"What'll you give me for helping you?" asked Dante slyly. Yes, that was my ex. Always looking for an advantage.
"We won't call Jerome," growled Peter. This time, the anger in his voice was not faux movie style. It was real, again a reminder that at the end of the day, he really was a vampire who could break necks easily.
This sobered Dante up. "Fine. Not that I care what the f**k happens to her. How did she disappear?"
Again, the story was recounted, something that was beginning to depress me - largely because everyone seemed to emphasize just how depressed and miserable my life was.
"It's a lure," said Dante with certainty.
"We know that," said Roman. "Erik told us."
Dante scowled at the mention of his nemesis. "Of course he did. It's a wonder you need me with his almighty wisdom at your disposal."
"What would lure her?" said Peter, no doubt interrupting Dante from asking again who Roman was.
"All sorts of things," said Dante. "Anything could create a lure, but visions like that would most likely be tied to dreams. Did you guys lose Nyx again?"
"No," said Hugh.
Dante shrugged. "Then look for something else that can control dreams, maybe try a - "
I stood in the village I'd grown up in.
The transition was so abrupt that I was dizzy for a moment. There hadn't been a transition, no fragmenting of the image or a fade to black. It had been a quick movie cut. A bad editing job.
I stared around, seeing again the place that had caused me so much torment. I wondered what else the Oneroi had to show me here and why I'd come here so suddenly. I'd already relived the false wedding accusations. At one point, they'd even had me dream the true story of how my infidelity had led to me selling my soul. I was probably now in store for some new contrived horror. The world spun around me, the buildings and people moving around in rough-spun clothes dizzying me.
"Are you all right?" a voice asked.
Turning around, the scenery settled a bit and I found myself looking into the face of an ancient man. Bushy eyebrows stretched across a heavily lined brow, nearly obscuring dark brown eyes.
"Yes...I'm fine." I frowned and did a double take. "Gaius?"
Those eyebrows rose. "Have we met?"
I stared, unable to speak for a moment. I'd known Gaius since the time I could walk. He was a blacksmith, the brawniness of his arms proving as much. But he'd been young the last time I'd seen him, a man in his prime. With no control, words spilled off my lips, words I'd spoken before when I'd lived this event the first time. This was a true memory. So far.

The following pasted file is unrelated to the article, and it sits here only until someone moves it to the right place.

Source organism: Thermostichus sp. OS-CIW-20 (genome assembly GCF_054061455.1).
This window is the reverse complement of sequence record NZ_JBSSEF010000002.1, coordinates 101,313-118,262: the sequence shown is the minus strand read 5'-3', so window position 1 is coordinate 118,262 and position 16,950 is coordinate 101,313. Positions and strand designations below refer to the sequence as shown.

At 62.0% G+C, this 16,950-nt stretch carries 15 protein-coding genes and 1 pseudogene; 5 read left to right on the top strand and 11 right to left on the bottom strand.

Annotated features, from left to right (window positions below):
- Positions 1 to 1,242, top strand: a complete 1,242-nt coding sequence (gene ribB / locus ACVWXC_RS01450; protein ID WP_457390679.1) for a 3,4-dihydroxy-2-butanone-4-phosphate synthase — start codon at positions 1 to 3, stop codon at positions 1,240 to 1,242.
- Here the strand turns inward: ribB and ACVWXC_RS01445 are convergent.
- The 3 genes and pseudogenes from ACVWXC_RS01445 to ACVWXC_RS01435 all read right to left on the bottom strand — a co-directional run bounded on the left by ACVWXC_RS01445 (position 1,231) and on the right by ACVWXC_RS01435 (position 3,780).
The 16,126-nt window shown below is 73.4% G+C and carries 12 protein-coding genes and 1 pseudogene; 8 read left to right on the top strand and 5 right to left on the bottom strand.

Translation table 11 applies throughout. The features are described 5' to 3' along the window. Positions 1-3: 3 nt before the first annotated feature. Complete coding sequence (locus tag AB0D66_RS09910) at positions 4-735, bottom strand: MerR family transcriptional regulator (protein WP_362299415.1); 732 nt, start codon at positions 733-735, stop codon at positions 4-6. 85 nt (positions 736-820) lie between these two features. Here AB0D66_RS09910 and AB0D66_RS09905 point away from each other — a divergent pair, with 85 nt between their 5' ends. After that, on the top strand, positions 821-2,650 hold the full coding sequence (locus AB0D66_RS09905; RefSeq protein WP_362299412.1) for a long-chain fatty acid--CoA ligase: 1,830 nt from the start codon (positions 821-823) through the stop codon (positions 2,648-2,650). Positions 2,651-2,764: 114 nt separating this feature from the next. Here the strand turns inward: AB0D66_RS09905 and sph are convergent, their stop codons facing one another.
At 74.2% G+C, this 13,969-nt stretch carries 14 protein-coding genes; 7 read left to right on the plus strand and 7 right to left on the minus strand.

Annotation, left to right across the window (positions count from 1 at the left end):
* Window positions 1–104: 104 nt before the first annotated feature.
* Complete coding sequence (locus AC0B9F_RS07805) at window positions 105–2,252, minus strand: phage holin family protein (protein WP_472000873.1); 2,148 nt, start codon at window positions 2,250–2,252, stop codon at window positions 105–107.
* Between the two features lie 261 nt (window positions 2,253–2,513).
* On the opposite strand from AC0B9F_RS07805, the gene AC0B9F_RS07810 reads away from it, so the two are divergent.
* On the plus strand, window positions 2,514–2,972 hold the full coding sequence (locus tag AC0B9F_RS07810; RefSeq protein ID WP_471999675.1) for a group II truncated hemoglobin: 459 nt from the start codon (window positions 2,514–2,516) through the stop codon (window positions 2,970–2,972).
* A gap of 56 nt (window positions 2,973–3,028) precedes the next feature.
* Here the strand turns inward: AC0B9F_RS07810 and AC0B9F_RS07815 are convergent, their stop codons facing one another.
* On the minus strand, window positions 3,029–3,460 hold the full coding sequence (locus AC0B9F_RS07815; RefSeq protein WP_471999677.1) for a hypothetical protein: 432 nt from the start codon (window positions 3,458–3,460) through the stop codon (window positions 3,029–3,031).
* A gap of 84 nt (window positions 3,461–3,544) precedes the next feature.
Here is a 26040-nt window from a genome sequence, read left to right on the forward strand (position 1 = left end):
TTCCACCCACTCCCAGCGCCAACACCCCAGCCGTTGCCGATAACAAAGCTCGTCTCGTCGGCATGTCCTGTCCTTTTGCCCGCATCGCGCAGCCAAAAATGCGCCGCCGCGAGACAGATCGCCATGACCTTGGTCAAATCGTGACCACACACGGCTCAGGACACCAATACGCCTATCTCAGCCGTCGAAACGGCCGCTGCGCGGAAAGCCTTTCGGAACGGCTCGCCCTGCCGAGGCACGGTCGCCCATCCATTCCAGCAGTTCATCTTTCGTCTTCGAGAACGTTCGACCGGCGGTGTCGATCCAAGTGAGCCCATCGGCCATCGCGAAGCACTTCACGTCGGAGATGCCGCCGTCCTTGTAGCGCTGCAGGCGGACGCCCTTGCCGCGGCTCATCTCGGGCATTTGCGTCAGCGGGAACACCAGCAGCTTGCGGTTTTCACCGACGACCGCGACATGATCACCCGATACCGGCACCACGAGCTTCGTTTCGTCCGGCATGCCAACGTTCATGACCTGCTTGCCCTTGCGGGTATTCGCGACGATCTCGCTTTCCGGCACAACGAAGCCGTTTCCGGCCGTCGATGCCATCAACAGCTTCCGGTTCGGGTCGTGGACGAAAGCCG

"We met a very long time ago," I said.
He chuckled. "Girl, I'd remember you. And 'a very long time ago' could only have been a few years for you."
I became aware of my body, knowing what I looked like even without a mirror. I had shape-shifted just before entering the village, taking on a form I had sworn I would never, ever wear again. And, in fact, after this day, I never would wear it again. I was in my original body: fifteen-year-old Letha, too tall with thick, tangled black hair. I'd come here to find out something. Something I had to know.
I gave Gaius a weak nod. My old self had been as shocked as my current self at what time had done to him. How long since I'd become a succubus and left my village? Thirty years ago?
"Can you tell me...is there a man here - a fisherman - named Marthanes? Does his family still live here?"
"Sure," he said. "Same house they've always been in, out past the - "
"I know where it is," I said quickly.
He shrugged, not minding my interruption. "He's probably down at the bay, though. He's too old to still be working but swears his sons-in-law can't get by without him."
Sons-in-law. Of course. My sisters would have gotten married long ago.
"Thanks," I said. I began to walk away. "It was nice seeing you again." He gave me a puzzled look but said nothing more.
I walked toward the bay, where the water glowed with such a vivid, teal-tinged blue that it seemed to be some Technicolor vision. Surely nothing in nature could produce such beauty. Longing and nostalgia welled up within my watching self.